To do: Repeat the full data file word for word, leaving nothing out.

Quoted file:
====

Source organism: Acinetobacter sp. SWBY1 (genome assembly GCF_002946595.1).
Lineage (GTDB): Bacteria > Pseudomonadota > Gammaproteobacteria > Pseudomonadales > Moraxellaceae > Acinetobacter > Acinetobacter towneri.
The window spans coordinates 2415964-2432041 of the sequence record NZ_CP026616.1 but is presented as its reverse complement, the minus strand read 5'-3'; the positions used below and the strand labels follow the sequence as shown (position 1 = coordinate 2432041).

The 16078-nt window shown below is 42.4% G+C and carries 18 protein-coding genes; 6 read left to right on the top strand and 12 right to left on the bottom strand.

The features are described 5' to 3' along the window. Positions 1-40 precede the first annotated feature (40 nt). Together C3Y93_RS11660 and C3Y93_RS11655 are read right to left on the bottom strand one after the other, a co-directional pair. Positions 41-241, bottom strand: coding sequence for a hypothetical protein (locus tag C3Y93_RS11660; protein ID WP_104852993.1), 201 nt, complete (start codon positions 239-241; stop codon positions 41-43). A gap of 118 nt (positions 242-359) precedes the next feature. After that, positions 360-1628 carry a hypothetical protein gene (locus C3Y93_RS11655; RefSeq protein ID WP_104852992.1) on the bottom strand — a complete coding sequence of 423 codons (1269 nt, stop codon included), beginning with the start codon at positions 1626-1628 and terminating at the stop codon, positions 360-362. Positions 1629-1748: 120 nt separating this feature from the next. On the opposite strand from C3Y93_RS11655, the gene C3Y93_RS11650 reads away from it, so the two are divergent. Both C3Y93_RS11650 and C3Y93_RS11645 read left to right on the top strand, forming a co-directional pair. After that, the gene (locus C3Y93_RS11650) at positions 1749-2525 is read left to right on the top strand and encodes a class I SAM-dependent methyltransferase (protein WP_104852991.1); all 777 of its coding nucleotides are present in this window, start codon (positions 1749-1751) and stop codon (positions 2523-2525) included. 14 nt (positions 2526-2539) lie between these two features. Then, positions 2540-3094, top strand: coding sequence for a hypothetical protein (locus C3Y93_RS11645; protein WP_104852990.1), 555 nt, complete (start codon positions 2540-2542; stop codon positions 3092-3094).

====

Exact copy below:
Source organism: Acinetobacter sp. SWBY1 (genome assembly GCF_002946595.1).
Lineage (GTDB): Bacteria > Pseudomonadota > Gammaproteobacteria > Pseudomonadales > Moraxellaceae > Acinetobacter > Acinetobacter towneri.
The window spans coordinates 2415964-2432041 of the sequence record NZ_CP026616.1 but is presented as its reverse complement, the minus strand read 5'-3'; the positions used below and the strand labels follow the sequence as shown (position 1 = coordinate 2432041).

The 16078-nt window shown below is 42.4% G+C and carries 18 protein-coding genes; 6 read left to right on the top strand and 12 right to left on the bottom strand.

The features are described 5' to 3' along the window. Positions 1-40 precede the first annotated feature (40 nt). Together C3Y93_RS11660 and C3Y93_RS11655 are read right to left on the bottom strand one after the other, a co-directional pair. Positions 41-241, bottom strand: coding sequence for a hypothetical protein (locus tag C3Y93_RS11660; protein ID WP_104852993.1), 201 nt, complete (start codon positions 239-241; stop codon positions 41-43). A gap of 118 nt (positions 242-359) precedes the next feature. After that, positions 360-1628 carry a hypothetical protein gene (locus C3Y93_RS11655; RefSeq protein ID WP_104852992.1) on the bottom strand — a complete coding sequence of 423 codons (1269 nt, stop codon included), beginning with the start codon at positions 1626-1628 and terminating at the stop codon, positions 360-362. Positions 1629-1748: 120 nt separating this feature from the next. On the opposite strand from C3Y93_RS11655, the gene C3Y93_RS11650 reads away from it, so the two are divergent. Both C3Y93_RS11650 and C3Y93_RS11645 read left to right on the top strand, forming a co-directional pair. After that, the gene (locus C3Y93_RS11650) at positions 1749-2525 is read left to right on the top strand and encodes a class I SAM-dependent methyltransferase (protein WP_104852991.1); all 777 of its coding nucleotides are present in this window, start codon (positions 1749-1751) and stop codon (positions 2523-2525) included. 14 nt (positions 2526-2539) lie between these two features. Then, positions 2540-3094, top strand: coding sequence for a hypothetical protein (locus C3Y93_RS11645; protein WP_104852990.1), 555 nt, complete (start codon positions 2540-2542; stop codon positions 3092-3094).